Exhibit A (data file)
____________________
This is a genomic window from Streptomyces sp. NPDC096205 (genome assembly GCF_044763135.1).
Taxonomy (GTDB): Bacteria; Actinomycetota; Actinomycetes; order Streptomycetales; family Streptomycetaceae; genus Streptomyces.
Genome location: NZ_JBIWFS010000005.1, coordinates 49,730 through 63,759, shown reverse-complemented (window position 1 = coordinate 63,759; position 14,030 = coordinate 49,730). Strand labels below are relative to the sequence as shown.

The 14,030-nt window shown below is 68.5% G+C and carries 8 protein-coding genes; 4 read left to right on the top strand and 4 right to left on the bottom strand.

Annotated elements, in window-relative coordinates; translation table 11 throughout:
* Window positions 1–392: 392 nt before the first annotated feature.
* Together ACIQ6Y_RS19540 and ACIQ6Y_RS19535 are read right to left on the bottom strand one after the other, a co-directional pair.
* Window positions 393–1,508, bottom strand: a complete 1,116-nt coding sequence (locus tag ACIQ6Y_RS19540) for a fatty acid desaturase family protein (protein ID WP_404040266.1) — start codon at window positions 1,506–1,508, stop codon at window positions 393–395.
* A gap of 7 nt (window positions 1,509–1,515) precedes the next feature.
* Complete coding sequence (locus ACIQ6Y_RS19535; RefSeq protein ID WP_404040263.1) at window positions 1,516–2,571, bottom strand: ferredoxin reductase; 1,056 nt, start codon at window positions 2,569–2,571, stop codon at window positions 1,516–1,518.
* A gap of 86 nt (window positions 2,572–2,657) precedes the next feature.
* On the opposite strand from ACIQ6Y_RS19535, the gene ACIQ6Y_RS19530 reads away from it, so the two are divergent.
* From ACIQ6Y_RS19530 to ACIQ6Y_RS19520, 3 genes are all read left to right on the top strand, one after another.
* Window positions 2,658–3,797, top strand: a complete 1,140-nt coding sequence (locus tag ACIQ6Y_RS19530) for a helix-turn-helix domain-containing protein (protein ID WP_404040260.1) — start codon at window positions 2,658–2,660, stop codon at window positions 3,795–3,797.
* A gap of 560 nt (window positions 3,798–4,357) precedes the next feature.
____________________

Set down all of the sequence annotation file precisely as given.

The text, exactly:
This is a genomic window from Streptomyces sp. NPDC096205 (genome assembly GCF_044763135.1).
Taxonomy (GTDB): Bacteria; Actinomycetota; Actinomycetes; order Streptomycetales; family Streptomycetaceae; genus Streptomyces.
Genome location: NZ_JBIWFS010000005.1, coordinates 49,730 through 63,759, shown reverse-complemented (window position 1 = coordinate 63,759; position 14,030 = coordinate 49,730). Strand labels below are relative to the sequence as shown.

The 14,030-nt window shown below is 68.5% G+C and carries 8 protein-coding genes; 4 read left to right on the top strand and 4 right to left on the bottom strand.

Annotated elements, in window-relative coordinates; translation table 11 throughout:
* Window positions 1–392: 392 nt before the first annotated feature.
* Together ACIQ6Y_RS19540 and ACIQ6Y_RS19535 are read right to left on the bottom strand one after the other, a co-directional pair.
* Window positions 393–1,508, bottom strand: a complete 1,116-nt coding sequence (locus tag ACIQ6Y_RS19540) for a fatty acid desaturase family protein (protein ID WP_404040266.1) — start codon at window positions 1,506–1,508, stop codon at window positions 393–395.
* A gap of 7 nt (window positions 1,509–1,515) precedes the next feature.
* Complete coding sequence (locus ACIQ6Y_RS19535; RefSeq protein ID WP_404040263.1) at window positions 1,516–2,571, bottom strand: ferredoxin reductase; 1,056 nt, start codon at window positions 2,569–2,571, stop codon at window positions 1,516–1,518.
* A gap of 86 nt (window positions 2,572–2,657) precedes the next feature.
* On the opposite strand from ACIQ6Y_RS19535, the gene ACIQ6Y_RS19530 reads away from it, so the two are divergent.
* From ACIQ6Y_RS19530 to ACIQ6Y_RS19520, 3 genes are all read left to right on the top strand, one after another.
* Window positions 2,658–3,797, top strand: a complete 1,140-nt coding sequence (locus tag ACIQ6Y_RS19530) for a helix-turn-helix domain-containing protein (protein ID WP_404040260.1) — start codon at window positions 2,658–2,660, stop codon at window positions 3,795–3,797.
* A gap of 560 nt (window positions 3,798–4,357) precedes the next feature.